As a Yankee, if I had to name the one thing about the South that I detest the most, I would have to say fire ants!
I remember the first time I was bitten. I was walking through the South Carolina Botanical Garden at Clemson University for one of my classes when I felt this insane itching and burning on my toe. I started freaking out as any normal non-insect person would do.
My fellow classmates looked at me a little funny, and then one of my new friends smiled and said, “Welcome to the South, you’ve just been bit by a fire ant!” Well the fire ants have not gone anywhere and neither have I. So I guess we need to learn how to live with them and manage them as well as possible.
This past weekend I was at my mother-in-law’s house building a raised bed garden. Within minutes of putting the sterile soil in the raised bed, the fire ants had formed a trail along the side of the wood and were on their way to invade. My husband’s 5-year-old niece was happily planting her ‘Mimi’s’ new tomato plants when she was stung. Luckily she is not allergic and it only amounts to another annoying bug bite.
But why were the fire ants so quick to inhabit this new area and how can we prevent them from taking residence in our gardens?
Red Imported Fire Ants were introduced from South America into the United States at a port in Mobile, Ala,. on a ship where soil was used as ballast. Since that time, the ants have made their way into 11 of the southern states, parts of California, and New Mexico.
The United States Department of Agriculture, Animal and Plant Health Inspection Service actually has a quarantine on RIFA. Information about the quarantine can be found at www.aphis.usda.gov/plant_health/plant_pest_info/fireants/index.shtml. RIFA are usually a reddish brown color and can vary in size from 1/8 of an inch to 1/3 of an inch.
They are easily identified by their aggressive nature and their irregular mound shape. They usually live in bright sunny areas and like to form their colonies near flagpoles, fence posts, and cement areas. Any newly disturbed soil is prime real estate for fire ants.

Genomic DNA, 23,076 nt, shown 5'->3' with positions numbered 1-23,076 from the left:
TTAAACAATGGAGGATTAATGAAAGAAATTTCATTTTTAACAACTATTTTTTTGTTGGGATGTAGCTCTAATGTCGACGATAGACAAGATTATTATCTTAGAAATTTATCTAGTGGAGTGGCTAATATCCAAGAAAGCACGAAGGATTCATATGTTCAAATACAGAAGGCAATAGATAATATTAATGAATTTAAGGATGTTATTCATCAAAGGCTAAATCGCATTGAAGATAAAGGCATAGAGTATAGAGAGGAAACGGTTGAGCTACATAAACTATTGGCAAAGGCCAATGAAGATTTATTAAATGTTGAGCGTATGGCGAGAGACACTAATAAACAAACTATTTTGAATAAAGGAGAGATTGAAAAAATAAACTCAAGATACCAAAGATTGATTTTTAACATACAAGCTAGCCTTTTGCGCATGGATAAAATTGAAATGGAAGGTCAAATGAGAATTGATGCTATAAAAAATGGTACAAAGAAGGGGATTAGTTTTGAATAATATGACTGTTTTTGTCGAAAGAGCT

Keeping fire ants out of your yard is one thing, but keeping them out of your garden is a totally different ball game. Most chemical insecticides that you would use in your lawn are not labeled for garden use.
It is especially important to make sure you are reading the label carefully and using the insecticides properly because your family is going to consume produce (possibly raw) from the garden.
Keeping fire ants out of your garden is a preemptive strategy and there are two basic steps to do so.
n Treat the lawn area around your garden three times a year (spring, summer and fall) in a 50-to-75-foot swath. Use a bait product and follow all labeled directions. Fewer ants in the lawn will mean fewer ants in the garden.
n Use a product with spinosad or d-limolene as the active ingredient. These two chemicals are labeled for use in vegetable gardens. Follow all labeled instructions carefully and observe any pre-harvest intervals (time you must wait after application to harvest crops).
Fire ants are here to stay. So we must learn to manage their populations and keep the hazard to our health and well-being to a minimum.
n If you have any questions, comments, or concerns about fire ants in your garden, or any other horticulture related topic, please contact me by phone at (910) 671-3276 or by e-mail at Kerrie_Roach@ncsu.edu. For insect alerts and other horticultural news, follow me on Twitter@RoachBuggie.